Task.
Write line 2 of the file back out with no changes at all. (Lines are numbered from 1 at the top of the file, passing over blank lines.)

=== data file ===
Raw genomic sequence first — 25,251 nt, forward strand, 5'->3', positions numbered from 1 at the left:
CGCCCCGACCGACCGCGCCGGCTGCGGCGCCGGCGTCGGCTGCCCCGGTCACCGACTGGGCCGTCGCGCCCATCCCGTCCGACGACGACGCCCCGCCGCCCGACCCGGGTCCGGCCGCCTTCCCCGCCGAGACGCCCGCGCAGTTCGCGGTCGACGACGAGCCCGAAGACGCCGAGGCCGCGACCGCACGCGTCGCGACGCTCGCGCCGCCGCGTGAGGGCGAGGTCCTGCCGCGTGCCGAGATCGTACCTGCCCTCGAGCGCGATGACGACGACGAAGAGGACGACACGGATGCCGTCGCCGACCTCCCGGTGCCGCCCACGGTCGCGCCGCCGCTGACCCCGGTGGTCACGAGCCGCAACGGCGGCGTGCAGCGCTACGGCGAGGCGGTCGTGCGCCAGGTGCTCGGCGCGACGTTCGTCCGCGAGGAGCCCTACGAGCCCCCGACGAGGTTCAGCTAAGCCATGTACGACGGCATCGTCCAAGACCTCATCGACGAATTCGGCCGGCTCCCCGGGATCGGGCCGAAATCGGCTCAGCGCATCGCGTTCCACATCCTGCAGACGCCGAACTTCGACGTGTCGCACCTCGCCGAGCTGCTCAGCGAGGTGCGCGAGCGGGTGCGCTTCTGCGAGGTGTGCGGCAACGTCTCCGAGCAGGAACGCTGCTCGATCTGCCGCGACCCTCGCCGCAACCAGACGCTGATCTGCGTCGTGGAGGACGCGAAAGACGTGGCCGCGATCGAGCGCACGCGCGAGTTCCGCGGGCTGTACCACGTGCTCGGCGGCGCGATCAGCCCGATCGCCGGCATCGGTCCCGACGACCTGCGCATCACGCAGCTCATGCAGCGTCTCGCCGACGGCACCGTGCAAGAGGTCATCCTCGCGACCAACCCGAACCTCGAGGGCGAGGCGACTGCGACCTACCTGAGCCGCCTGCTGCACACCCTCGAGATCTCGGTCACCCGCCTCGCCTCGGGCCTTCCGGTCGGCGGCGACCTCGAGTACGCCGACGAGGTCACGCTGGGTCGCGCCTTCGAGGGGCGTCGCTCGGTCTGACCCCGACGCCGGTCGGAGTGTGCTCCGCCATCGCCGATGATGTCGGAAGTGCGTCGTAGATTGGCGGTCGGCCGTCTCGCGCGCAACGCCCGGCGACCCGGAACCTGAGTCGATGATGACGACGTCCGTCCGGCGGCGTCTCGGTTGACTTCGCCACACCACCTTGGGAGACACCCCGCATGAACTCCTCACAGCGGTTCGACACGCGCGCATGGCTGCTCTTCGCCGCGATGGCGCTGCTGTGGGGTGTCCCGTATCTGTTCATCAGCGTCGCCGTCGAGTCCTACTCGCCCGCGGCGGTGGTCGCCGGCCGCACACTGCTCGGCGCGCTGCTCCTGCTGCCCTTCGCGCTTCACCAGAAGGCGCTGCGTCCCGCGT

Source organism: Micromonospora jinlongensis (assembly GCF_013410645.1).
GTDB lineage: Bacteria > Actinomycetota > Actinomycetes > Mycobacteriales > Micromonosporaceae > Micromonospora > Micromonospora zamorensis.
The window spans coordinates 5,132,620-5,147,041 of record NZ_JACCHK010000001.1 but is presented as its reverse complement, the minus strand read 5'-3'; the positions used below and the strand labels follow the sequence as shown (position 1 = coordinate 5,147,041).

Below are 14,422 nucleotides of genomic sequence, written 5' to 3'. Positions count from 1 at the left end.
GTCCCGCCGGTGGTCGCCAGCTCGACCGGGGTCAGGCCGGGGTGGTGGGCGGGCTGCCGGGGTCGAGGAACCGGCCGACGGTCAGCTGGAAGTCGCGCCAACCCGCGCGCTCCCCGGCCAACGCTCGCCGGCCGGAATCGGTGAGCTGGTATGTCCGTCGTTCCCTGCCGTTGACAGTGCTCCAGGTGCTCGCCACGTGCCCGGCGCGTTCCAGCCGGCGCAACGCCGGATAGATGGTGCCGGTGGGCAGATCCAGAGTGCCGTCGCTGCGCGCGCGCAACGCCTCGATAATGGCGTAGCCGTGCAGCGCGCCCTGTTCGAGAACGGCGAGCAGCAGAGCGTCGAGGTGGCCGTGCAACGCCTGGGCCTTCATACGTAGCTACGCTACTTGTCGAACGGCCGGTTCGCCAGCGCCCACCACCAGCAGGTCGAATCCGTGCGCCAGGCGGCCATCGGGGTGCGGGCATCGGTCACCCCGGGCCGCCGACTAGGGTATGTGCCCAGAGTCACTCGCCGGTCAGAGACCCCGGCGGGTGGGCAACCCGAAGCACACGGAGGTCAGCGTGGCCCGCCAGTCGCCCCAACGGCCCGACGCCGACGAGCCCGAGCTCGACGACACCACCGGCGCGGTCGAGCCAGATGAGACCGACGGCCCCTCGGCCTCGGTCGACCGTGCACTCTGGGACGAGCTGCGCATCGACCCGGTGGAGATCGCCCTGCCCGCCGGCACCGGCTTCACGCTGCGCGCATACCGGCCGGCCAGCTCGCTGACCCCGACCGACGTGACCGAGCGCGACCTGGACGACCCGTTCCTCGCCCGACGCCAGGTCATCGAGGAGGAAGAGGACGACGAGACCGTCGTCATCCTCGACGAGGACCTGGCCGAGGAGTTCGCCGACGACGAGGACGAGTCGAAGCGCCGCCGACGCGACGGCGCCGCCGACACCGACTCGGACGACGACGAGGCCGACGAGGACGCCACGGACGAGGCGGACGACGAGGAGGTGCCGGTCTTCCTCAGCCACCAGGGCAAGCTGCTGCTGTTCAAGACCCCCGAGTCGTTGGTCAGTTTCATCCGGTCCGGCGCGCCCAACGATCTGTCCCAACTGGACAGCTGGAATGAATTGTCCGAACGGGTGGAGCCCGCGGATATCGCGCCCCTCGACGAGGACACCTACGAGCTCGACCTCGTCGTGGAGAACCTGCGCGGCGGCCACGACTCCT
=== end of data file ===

CGCCCCGACCGACCGCGCCGGCTGCGGCGCCGGCGTCGGCTGCCCCGGTCACCGACTGGGCCGTCGCGCCCATCCCGTCCGACGACGACGCCCCGCCGCCCGACCCGGGTCCGGCCGCCTTCCCCGCCGAGACGCCCGCGCAGTTCGCGGTCGACGACGAGCCCGAAGACGCCGAGGCCGCGACCGCACGCGTCGCGACGCTCGCGCCGCCGCGTGAGGGCGAGGTCCTGCCGCGTGCCGAGATCGTACCTGCCCTCGAGCGCGATGACGACGACGAAGAGGACGACACGGATGCCGTCGCCGACCTCCCGGTGCCGCCCACGGTCGCGCCGCCGCTGACCCCGGTGGTCACGAGCCGCAACGGCGGCGTGCAGCGCTACGGCGAGGCGGTCGTGCGCCAGGTGCTCGGCGCGACGTTCGTCCGCGAGGAGCCCTACGAGCCCCCGACGAGGTTCAGCTAAGCCATGTACGACGGCATCGTCCAAGACCTCATCGACGAATTCGGCCGGCTCCCCGGGATCGGGCCGAAATCGGCTCAGCGCATCGCGTTCCACATCCTGCAGACGCCGAACTTCGACGTGTCGCACCTCGCCGAGCTGCTCAGCGAGGTGCGCGAGCGGGTGCGCTTCTGCGAGGTGTGCGGCAACGTCTCCGAGCAGGAACGCTGCTCGATCTGCCGCGACCCTCGCCGCAACCAGACGCTGATCTGCGTCGTGGAGGACGCGAAAGACGTGGCCGCGATCGAGCGCACGCGCGAGTTCCGCGGGCTGTACCACGTGCTCGGCGGCGCGATCAGCCCGATCGCCGGCATCGGTCCCGACGACCTGCGCATCACGCAGCTCATGCAGCGTCTCGCCGACGGCACCGTGCAAGAGGTCATCCTCGCGACCAACCCGAACCTCGAGGGCGAGGCGACTGCGACCTACCTGAGCCGCCTGCTGCACACCCTCGAGATCTCGGTCACCCGCCTCGCCTCGGGCCTTCCGGTCGGCGGCGACCTCGAGTACGCCGACGAGGTCACGCTGGGTCGCGCCTTCGAGGGGCGTCGCTCGGTCTGACCCCGACGCCGGTCGGAGTGTGCTCCGCCATCGCCGATGATGTCGGAAGTGCGTCGTAGATTGGCGGTCGGCCGTCTCGCGCGCAACGCCCGGCGACCCGGAACCTGAGTCGATGATGACGACGTCCGTCCGGCGGCGTCTCGGTTGACTTCGCCACACCACCTTGGGAGACACCCCGCATGAACTCCTCACAGCGGTTCGACACGCGCGCATGGCTGCTCTTCGCCGCGATGGCGCTGCTGTGGGGTGTCCCGTATCTGTTCATCAGCGTCGCCGTCGAGTCCTACTCGCCCGCGGCGGTGGTCGCCGGCCGCACACTGCTCGGCGCGCTGCTCCTGCTGCCCTTCGCGCTTCACCAGAAGGCGCTGCGTCCCGCGT